US President-elect, Donald Trump, has been causing controversy, throughout his campaign, by his shocking statements. His words divided the American society; a division that extended to the architectural community.
The split in the architectural community was highlighted by, Chief Executive Officer of the American Institute of Architects (AIA), Robert Ivy’s pledge to work with Trump, following the latter’s election as US president. Ivy wrote in a formal statement: “The AIA and its 89,000 members are committed to working with President-elect Trump to address the issues our country faces, particularly strengthening the nation’s aging infrastructure.”
The statement caused an uproar in the architectural community. The majority disapproved of Ivy’s statement and his acting on his own. They started questioning the values of the AIA, referring to Trump’s racist statements and denial of climate change.
On the issue of Racism, The Equity Alliance, which promotes diversity of thought and inclusion of “women and people of color” in the architecture profession, accused Ivy of prolonging “the white male privilege” in the field. That is by supporting someone known for segregating people based on race, gender, creed, and sexual orientation, contradicting the values they aspire to. The students of Yale School of Architecture, similarly, accused the AIA of continuing the troubled past of architecture “plagued by a history of racial and gender inequity.” They, also, accused the AIA of pursuing financial gain at the expense of their values.
Some architects addressed the issue of the Southern border wall; the wall Trump has promised on the American borders with Mexico to prevent undocumented immigrant flow. The proposal has been considered by many as xenophobic and racist. The Architecture Lobby, which advocates for the value of labor in architecture, accused the AIA of supporting Trump’s border wall by approving of his infrastructure plan. Jonathan Massey, Dean of Architecture at California College of the Arts, agrees with the Architecture Lobby on that account. He accused the AIA of putting “Economic interest above ethics,” and aligning itself with white backlash by implicitly approving of a wall that secures “white prosperity through racial exclusion.”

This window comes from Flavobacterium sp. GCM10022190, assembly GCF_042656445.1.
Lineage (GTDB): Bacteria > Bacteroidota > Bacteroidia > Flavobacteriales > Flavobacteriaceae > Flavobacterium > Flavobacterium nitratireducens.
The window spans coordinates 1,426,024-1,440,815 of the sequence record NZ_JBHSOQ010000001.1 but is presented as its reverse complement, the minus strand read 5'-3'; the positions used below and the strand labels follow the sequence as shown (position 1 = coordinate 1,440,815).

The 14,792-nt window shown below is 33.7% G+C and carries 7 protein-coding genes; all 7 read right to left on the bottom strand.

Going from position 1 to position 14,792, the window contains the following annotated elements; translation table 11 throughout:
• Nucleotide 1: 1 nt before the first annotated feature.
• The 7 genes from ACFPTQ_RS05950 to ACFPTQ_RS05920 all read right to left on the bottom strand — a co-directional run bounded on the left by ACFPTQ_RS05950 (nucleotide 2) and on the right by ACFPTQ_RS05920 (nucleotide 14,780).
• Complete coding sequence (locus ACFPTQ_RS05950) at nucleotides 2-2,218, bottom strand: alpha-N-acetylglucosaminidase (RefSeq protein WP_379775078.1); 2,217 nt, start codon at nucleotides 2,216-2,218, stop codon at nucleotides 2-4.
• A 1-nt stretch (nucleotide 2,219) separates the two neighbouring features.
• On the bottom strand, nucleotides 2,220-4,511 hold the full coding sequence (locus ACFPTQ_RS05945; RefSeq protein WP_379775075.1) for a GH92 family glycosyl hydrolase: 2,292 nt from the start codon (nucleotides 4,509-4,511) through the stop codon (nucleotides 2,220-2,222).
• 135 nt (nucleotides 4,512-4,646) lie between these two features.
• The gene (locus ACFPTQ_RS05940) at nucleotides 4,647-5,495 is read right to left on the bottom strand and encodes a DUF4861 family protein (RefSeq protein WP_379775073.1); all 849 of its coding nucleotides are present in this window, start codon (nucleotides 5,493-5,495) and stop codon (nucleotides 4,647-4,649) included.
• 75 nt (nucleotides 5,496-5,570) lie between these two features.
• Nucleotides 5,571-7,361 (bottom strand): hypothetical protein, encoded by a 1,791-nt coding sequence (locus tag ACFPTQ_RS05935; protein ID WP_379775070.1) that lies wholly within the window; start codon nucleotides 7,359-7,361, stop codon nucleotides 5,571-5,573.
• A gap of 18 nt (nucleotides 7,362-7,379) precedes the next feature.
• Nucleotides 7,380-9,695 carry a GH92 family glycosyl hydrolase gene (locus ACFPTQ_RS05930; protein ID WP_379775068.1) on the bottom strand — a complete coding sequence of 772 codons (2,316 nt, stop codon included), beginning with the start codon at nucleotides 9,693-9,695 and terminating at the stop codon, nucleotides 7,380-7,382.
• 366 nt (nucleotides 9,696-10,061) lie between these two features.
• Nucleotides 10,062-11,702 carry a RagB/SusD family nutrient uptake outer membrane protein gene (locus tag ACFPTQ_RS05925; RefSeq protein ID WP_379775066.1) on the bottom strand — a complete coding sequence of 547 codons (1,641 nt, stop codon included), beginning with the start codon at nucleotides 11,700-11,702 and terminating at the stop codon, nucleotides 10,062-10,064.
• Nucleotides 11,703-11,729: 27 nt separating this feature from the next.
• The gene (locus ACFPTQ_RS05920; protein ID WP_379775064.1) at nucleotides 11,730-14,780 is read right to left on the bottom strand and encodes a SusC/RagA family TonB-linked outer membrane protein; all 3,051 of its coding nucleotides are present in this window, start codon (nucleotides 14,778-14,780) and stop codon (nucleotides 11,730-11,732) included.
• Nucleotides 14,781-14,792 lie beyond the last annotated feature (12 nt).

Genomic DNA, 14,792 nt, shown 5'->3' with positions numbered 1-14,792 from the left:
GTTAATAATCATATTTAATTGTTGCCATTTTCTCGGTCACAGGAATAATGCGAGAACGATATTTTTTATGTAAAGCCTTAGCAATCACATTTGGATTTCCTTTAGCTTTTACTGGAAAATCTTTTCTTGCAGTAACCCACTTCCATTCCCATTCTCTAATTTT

Besides racism, Trump’s statement on global warming, claiming it is a Chinese hoax, makes the AIA’s pledge more questionable. Architect and critic Michael Sorkin harshly criticized the president-elect for his ignorant statement on climate change, and accordingly, he described Ivy’s words as “an embarrassment.” Sorkin urged the AIA to “stand up for something beyond a place at the table where Trump’s cannibal feast will be served!” He called for the architectural community’s collaboration to take down Trump’s wall, instead of building it.
Sorkin was not the only one to call for action. Ed Mazria, founder and CEO of Architecture 2030, called for a bottom-up approach to face climate change quoting Cultural Anthropologist Margaret Mead: “Never doubt that a small group of thoughtful, committed citizens can change the world.” While Tom Jacobs, a representer of Architects Advocate for Action on Climate Change, urged architects to take his group as an example and form other groups to advocate causes like affordable housing and pay equality. He, also, called for their effective participation in making decisions.
Backed into a corner, The AIA had to go back on its former pledge and apologize. The 2016 president of the AIA Russel Davidson described the statement as a mistake, and Ivy himself described it as tone deaf. They reassured the architectural community that they shall stand for its values represented in “diversity, equity, and inclusion” and defend their sustainability agenda. They, also, promised listening sessions across the country, in hopes of healing that recent rift.